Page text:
Museums might take a few notes from these admen.  Art museums do not make art; they make art available. Natural history museums might engage in excavations, but they didn’t fossilize the dinosaurs. Instead, museums are trying to get people to choose to buy what they are selling—cultural heritage.

But, people are buying our product less regularly. Museum attendance continues to drop. It might be because museums are selling the wrong thing.  Many museums are housed in buildings that were new and flashy. Building projects allowed many institutions to announce record attendance.  Now, these buildings are last season’s product.  Museum buildings are structures, elaborate housing for a collection.  Few buildings in our nation go beyond brick and mortar in the public consciousness. Even spaces that do, say the Rocky steps at the Philadelphia Museum of Art, are often imbued with meaning outside of the work of the museum itself.

The analogy of a movie theater might be helpful.  Movie theaters are places to go for entertainment.  Like museums, movie theaters are seeing numbers go down.  Like many museums, movie theaters house a watched form of entertainment. But, few, if any, movie theaters operate as 501-C3s.  They need to turn a profit to keep the doors open, and they have little hope of garnering donations to buoy their bottom line.  With such stakes, there is little time for academic concerns about whether they should sell the idea of movie theaters or the actual movie in the theaters.  They sell the movie, or they will have no theater to show the movie in.  Movies are the thing that make people go to movie theaters.

So, what should museums sell to get people go to museums?  If you follow my analogy to its conclusion, the answer would be collections.  Is that what the adman would say?  I think Don Draper would say that museums need to package themselves in ways that resonate.  In the Mad Men universe, Draper took the zeitgeist of his time, and with a Californian clarity, thought about what would make people feel a connection to the brand.  In that famous feel good ad, the Coca Cola brand positioned itself as a convener of people.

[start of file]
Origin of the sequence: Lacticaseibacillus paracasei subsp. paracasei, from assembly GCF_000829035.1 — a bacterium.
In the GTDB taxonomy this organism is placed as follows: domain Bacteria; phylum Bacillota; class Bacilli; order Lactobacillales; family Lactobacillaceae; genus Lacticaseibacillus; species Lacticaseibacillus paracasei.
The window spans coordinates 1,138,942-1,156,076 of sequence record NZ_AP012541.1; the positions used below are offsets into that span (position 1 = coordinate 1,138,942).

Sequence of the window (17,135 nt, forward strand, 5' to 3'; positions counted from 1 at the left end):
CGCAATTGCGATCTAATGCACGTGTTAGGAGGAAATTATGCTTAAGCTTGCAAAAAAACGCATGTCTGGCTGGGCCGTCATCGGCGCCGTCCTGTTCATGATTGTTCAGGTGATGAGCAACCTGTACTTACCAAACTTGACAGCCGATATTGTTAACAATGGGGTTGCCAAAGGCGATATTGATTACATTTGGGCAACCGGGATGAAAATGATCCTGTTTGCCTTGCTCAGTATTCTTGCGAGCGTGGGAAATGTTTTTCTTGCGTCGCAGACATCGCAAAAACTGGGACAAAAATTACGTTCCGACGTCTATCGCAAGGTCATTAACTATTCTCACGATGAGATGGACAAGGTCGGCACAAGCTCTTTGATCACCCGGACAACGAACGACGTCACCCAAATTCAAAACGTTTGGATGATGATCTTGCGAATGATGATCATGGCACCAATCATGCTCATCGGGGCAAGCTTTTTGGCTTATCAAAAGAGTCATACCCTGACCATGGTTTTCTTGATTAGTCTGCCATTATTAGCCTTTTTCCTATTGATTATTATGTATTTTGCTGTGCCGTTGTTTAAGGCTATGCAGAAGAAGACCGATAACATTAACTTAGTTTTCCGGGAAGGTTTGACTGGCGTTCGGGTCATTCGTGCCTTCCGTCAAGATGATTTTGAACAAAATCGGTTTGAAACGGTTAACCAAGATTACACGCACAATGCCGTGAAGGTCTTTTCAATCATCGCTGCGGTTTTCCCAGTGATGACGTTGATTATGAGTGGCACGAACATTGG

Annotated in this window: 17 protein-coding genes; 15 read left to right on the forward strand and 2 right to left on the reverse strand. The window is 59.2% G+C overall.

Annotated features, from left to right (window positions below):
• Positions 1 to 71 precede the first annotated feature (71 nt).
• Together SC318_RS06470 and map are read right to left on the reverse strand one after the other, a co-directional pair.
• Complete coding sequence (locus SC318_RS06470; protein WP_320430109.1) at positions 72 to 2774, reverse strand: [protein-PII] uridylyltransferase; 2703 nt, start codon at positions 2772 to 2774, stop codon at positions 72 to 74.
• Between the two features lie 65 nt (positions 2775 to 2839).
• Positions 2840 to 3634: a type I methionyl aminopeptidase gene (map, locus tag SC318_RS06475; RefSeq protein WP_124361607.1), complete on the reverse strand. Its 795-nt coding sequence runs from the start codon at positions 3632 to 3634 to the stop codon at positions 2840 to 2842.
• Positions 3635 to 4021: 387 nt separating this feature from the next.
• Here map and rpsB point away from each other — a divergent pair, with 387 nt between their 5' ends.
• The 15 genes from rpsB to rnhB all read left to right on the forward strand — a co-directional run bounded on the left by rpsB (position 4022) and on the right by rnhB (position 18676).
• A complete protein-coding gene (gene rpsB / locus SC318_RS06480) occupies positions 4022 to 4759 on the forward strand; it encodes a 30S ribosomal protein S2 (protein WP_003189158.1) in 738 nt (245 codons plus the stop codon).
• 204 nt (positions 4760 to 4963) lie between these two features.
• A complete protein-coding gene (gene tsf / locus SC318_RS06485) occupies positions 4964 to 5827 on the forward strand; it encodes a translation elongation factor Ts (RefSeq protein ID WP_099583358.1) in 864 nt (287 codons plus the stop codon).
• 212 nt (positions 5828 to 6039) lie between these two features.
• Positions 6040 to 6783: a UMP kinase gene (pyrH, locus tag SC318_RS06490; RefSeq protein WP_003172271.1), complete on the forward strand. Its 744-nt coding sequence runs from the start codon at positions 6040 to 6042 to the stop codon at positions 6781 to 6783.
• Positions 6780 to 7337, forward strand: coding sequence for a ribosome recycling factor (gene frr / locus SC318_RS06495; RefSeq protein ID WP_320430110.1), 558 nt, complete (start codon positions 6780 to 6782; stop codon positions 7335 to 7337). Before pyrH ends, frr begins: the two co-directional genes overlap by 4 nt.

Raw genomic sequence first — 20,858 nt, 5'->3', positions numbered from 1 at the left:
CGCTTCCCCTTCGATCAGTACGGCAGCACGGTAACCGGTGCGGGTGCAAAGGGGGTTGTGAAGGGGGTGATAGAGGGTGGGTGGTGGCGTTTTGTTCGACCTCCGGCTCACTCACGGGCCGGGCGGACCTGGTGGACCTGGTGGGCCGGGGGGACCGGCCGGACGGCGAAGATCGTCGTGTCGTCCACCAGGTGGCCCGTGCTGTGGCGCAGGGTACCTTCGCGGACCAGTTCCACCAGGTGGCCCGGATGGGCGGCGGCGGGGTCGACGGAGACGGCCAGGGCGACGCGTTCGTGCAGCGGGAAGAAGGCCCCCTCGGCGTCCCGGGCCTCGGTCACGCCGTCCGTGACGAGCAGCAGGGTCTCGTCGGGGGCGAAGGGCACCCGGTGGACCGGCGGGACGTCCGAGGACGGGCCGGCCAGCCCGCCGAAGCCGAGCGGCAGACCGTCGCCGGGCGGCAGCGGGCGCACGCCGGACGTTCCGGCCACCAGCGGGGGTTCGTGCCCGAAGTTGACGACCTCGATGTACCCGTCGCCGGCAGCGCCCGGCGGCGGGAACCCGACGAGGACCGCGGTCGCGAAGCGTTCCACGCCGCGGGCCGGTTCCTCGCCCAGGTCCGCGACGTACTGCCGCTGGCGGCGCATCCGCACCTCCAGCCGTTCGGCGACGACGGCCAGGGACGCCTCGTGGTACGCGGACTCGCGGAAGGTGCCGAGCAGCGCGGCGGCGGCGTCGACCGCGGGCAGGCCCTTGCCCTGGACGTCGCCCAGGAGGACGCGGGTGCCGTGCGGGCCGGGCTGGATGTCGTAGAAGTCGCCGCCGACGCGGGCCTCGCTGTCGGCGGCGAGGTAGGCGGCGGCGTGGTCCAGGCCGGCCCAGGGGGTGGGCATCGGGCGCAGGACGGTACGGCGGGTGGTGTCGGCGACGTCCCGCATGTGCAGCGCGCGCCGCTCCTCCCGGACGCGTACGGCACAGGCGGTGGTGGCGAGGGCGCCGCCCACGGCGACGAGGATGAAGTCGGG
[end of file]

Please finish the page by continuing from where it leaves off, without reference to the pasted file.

What will make people connect to museums?  What is that pitch that will help people feel that museums are as essential to their lives as a cold coke? After all, if anyone can teach a thing or two about homes,  honey bees, and turtle doves, certainly museums are well placed to educate the future in perfect harmony.

01 May

Usability for Users; Consumerability for Consumers?

Usability is one of those words that has a faint jargon-style feeling to it. In pitching the power of eyetracking, card sorts, and participant design, you are wisest to avoid all those terms.  These are terms that alienate your clients.  As John Rhodes discusses in Selling Usability, focusing on the customers, rather than the testing, will help people understand the end goal of testing.

To get to that goal, you will need to design a test, perform the test, get results, analyze the rests.  After all of that, you will then need to make sense of the data.  With eye tracking, for example, you will need to help make sense of heat maps.

Visualizations, when interpreted well and correlated with think aloud information, can translate data into meaning. A final report puts everything together creating meaning out of data.  In the end, usability could be said to be the study of users and interfaces. But, you could think of it as understanding customers or consumers, and then finding a way to help your clients see what you have come to understand.